by Rick Belden
I’ve been thinking recently about the deficiency of appropriate, effective male mentoring in my life and how it’s affected me. I’m 52 and it’s still affecting me, just as it’s affected me at every stage of my life. There’s a huge hole in my life where my father should have been (and still should be), but as big as that hole is, it’s merely the center of a much larger hole, the product of a male culture that is woefully inadequate to meet the true needs of men and boys.
I’ve managed, during the course of my life, to get some of the mentoring I needed from older males in bits and pieces, here and there. I had two or three good male teachers in grade school and high school. There were uncles who helped me out at a few very critical points during my childhood and teen years. My father and his father taught me about building and fixing things and going to work every day. That was better than nothing. But there’s a lot more to being a man than that.
The majority of the mentoring I’ve received in my life came from an older male therapist I saw for several years who helped me learn to work with my dreams. I suppose I could say that I’ve also received some virtual mentoring from older males, mostly authors and musicians, whose work I’ve followed, appreciated, and admired without ever meeting them in person, and whose examples have inspired, taught, or initiated me in some fashion. Robert Bly spoke about this sort of mentoring in absentia (in his case it was Yeats) in the Gathering of Men program with Bill Moyers twenty years ago.
Of course, mentoring for hire and virtual mentoring are not the same, not by a long shot, as what I needed and ideally would have received from a community of elder men who knew me, cared about me, encouraged my development, and spent time with me in person on a regular basis.
I don’t know how that experience can be replaced or recovered once those men are gone, if they were ever there. I think several generations of men are trying to figure that out right now. I also think that a recognition of what we needed and didn’t get, and a coming to terms with the powerful feelings of anger, grief, loneliness, disorientation, and disappointment that may accompany that awareness, is a good place to start.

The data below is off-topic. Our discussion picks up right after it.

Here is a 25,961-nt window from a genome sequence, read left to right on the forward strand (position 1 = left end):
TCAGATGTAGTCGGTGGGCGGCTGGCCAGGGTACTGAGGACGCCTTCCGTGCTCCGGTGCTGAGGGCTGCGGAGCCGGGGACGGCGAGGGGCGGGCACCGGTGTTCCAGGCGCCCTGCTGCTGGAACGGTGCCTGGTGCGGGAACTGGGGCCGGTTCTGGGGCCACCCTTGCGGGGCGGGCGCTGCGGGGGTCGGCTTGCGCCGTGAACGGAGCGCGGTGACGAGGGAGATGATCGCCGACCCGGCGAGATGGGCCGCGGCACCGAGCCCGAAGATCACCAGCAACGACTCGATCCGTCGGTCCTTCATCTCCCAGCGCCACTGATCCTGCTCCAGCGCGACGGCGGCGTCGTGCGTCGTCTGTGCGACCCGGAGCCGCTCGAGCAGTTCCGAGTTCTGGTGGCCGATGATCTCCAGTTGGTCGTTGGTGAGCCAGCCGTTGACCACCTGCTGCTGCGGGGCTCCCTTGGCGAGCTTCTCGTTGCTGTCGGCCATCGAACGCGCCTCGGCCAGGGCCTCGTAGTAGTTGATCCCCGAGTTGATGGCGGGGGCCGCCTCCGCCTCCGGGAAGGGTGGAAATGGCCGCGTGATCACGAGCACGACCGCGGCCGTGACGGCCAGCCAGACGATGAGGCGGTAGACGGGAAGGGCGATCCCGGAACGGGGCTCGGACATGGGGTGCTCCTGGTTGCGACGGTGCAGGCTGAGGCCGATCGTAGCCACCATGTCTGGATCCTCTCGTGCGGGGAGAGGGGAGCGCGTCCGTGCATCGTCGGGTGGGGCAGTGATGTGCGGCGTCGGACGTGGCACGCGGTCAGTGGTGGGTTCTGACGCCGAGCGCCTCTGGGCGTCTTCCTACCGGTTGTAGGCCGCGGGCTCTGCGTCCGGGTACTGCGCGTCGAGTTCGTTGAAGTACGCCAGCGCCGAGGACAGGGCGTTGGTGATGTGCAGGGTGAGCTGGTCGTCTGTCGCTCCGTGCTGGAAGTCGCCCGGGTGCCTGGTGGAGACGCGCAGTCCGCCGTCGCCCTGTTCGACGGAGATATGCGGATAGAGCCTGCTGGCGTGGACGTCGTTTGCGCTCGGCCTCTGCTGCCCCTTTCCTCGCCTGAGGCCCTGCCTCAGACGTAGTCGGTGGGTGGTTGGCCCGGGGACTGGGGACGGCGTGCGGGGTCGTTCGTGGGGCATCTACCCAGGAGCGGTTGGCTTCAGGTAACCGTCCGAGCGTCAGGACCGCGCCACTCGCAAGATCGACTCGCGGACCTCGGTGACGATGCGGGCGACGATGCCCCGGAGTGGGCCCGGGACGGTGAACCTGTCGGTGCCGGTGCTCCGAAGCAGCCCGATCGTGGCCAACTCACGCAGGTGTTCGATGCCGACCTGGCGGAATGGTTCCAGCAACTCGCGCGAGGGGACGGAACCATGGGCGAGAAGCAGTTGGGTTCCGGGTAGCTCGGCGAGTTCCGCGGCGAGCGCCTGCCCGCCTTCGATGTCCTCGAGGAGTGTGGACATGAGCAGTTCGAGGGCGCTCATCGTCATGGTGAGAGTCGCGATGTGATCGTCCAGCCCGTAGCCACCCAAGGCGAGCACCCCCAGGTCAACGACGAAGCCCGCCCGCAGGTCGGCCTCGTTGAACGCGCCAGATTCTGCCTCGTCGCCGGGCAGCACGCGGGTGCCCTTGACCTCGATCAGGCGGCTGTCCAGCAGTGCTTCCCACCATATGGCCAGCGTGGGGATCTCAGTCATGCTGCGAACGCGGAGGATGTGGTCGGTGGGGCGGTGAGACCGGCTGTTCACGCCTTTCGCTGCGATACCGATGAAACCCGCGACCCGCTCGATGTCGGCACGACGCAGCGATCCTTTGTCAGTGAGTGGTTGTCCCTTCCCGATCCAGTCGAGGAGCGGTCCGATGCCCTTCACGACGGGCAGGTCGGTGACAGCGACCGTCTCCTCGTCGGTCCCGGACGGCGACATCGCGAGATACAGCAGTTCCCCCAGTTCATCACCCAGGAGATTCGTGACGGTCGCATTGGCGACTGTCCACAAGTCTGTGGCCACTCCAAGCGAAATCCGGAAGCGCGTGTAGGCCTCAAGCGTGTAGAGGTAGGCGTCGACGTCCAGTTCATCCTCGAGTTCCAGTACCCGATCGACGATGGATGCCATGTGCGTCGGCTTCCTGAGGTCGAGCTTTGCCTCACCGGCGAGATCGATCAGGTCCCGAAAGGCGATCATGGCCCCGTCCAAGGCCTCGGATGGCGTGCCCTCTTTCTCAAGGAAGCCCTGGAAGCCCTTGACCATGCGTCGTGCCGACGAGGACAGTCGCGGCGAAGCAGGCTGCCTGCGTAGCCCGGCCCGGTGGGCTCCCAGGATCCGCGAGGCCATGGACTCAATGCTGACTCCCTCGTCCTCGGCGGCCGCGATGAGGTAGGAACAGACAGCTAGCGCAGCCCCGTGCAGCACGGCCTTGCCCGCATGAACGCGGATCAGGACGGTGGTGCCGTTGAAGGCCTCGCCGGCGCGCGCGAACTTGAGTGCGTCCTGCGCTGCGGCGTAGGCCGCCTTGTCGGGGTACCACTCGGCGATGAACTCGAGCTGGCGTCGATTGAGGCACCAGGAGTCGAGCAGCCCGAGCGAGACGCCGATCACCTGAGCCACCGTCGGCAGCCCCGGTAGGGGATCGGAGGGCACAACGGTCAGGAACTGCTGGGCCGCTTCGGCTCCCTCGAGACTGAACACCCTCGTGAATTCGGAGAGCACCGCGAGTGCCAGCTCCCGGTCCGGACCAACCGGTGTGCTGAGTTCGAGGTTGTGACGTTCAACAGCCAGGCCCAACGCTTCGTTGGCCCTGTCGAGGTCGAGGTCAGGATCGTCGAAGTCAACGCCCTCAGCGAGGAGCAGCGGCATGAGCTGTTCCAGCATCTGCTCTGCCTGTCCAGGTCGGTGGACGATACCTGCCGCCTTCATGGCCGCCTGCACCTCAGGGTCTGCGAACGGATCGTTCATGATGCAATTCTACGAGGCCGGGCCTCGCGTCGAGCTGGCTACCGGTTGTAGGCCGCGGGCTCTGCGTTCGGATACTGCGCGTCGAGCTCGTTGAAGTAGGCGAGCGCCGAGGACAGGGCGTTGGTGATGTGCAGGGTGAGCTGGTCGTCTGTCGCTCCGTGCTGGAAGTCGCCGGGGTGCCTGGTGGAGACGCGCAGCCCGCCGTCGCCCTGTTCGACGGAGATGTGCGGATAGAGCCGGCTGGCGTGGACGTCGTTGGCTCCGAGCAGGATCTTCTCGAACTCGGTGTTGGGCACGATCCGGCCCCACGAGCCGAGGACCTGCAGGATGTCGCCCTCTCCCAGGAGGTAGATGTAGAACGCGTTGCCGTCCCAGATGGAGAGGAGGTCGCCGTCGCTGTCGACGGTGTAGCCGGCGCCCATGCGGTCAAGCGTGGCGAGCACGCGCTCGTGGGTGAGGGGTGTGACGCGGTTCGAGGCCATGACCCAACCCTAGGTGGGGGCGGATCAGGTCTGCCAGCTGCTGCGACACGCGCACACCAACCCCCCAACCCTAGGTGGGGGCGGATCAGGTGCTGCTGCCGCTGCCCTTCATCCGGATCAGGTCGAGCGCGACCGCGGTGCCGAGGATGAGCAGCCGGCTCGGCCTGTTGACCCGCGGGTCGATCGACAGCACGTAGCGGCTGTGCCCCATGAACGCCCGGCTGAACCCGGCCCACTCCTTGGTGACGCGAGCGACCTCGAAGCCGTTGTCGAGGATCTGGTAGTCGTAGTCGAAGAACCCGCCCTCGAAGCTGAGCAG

I’ve come to feel that part of that process of healing and restoration, at least for me, has to do with finding ways to give younger males whatever mentoring, encouragement, and assistance I can. I’ve recently begun to realize that, in spite of the fact that I still feel incomplete, confused, and inadequate at age 52, I actually have something of value to offer younger men, and furthermore, that they see me as having something of value to offer them. This came as a bit of a shock to me at first, but as I’ve begun to realize the truth of it and operate more out of that place, I’ve also begun to see that offering younger men what I did not receive myself, as contradictory as it may sound, is another way for me to address that hole in myself that I referenced above.
The generation of men that preceded mine failed me and the men of my generation in many ways, as they themselves were failed by the generation that preceded them, and so on back through the decades. Maybe those of us who have felt those failures so acutely, and suffered for them as a result, can find some ways to bridge the gap between the men who preceded us and those who follow, and thereby receive some portion of what we were not given by giving it to others.
Originally posted at poetry, dreams, and the body on Nov 10 2010. Image credit: Lewis Hine. Public Domain via Wikimedia Commons.
Originally published as Coming to terms with an absence of elders by Rick Belden, unless otherwise expressly stated, is licensed under a Creative Commons Attribution-Noncommercial-No Derivative Works 3.0 United States License.
Rick Belden is a MensList professional member, respected explorer and chronicler of the psychology and inner lives of men. His book, Iron Man Family Outing: Poems about Transition into a More Conscious Manhood, is widely used in the United States and internationally by therapists, counselors, and men’s groups as an aid in the exploration of masculine psychology and men’s issues, and as a resource for men who grew up in dysfunctional, abusive, or neglectful family systems. His second book, Scapegoat’s Cross: Poems about Finding and Reclaiming the Lost Man Within, is currently awaiting publication. He lives in Austin, Texas.